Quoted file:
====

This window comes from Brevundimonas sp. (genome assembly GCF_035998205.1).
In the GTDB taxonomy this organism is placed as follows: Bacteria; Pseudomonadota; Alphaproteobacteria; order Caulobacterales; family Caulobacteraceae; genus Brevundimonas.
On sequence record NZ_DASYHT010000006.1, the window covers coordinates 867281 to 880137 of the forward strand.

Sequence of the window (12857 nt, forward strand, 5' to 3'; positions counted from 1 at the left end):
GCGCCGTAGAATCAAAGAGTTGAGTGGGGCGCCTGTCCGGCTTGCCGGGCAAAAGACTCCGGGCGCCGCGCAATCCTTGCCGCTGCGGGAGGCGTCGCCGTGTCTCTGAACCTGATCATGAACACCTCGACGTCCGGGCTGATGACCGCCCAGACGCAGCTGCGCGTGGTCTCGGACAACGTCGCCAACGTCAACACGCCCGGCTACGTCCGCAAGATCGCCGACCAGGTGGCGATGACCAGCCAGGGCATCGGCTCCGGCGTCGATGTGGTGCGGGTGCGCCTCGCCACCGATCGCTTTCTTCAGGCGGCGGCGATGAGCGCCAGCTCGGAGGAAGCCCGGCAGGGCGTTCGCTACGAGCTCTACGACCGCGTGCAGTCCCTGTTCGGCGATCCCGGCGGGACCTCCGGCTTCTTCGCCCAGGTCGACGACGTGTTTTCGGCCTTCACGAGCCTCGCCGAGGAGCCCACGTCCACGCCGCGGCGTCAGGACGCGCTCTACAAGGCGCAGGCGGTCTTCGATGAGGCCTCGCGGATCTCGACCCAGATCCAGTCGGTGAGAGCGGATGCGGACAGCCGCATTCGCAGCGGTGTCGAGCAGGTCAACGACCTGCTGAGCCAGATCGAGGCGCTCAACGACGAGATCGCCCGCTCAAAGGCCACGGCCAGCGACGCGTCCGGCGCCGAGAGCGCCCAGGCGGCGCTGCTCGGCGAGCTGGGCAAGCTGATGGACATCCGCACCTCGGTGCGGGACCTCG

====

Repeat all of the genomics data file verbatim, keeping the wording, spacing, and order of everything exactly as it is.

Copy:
This window comes from Brevundimonas sp. (genome assembly GCF_035998205.1).
In the GTDB taxonomy this organism is placed as follows: Bacteria; Pseudomonadota; Alphaproteobacteria; order Caulobacterales; family Caulobacteraceae; genus Brevundimonas.
On sequence record NZ_DASYHT010000006.1, the window covers coordinates 867281 to 880137 of the forward strand.

Sequence of the window (12857 nt, forward strand, 5' to 3'; positions counted from 1 at the left end):
GCGCCGTAGAATCAAAGAGTTGAGTGGGGCGCCTGTCCGGCTTGCCGGGCAAAAGACTCCGGGCGCCGCGCAATCCTTGCCGCTGCGGGAGGCGTCGCCGTGTCTCTGAACCTGATCATGAACACCTCGACGTCCGGGCTGATGACCGCCCAGACGCAGCTGCGCGTGGTCTCGGACAACGTCGCCAACGTCAACACGCCCGGCTACGTCCGCAAGATCGCCGACCAGGTGGCGATGACCAGCCAGGGCATCGGCTCCGGCGTCGATGTGGTGCGGGTGCGCCTCGCCACCGATCGCTTTCTTCAGGCGGCGGCGATGAGCGCCAGCTCGGAGGAAGCCCGGCAGGGCGTTCGCTACGAGCTCTACGACCGCGTGCAGTCCCTGTTCGGCGATCCCGGCGGGACCTCCGGCTTCTTCGCCCAGGTCGACGACGTGTTTTCGGCCTTCACGAGCCTCGCCGAGGAGCCCACGTCCACGCCGCGGCGTCAGGACGCGCTCTACAAGGCGCAGGCGGTCTTCGATGAGGCCTCGCGGATCTCGACCCAGATCCAGTCGGTGAGAGCGGATGCGGACAGCCGCATTCGCAGCGGTGTCGAGCAGGTCAACGACCTGCTGAGCCAGATCGAGGCGCTCAACGACGAGATCGCCCGCTCAAAGGCCACGGCCAGCGACGCGTCCGGCGCCGAGAGCGCCCAGGCGGCGCTGCTCGGCGAGCTGGGCAAGCTGATGGACATCCGCACCTCGGTGCGGGACCTCG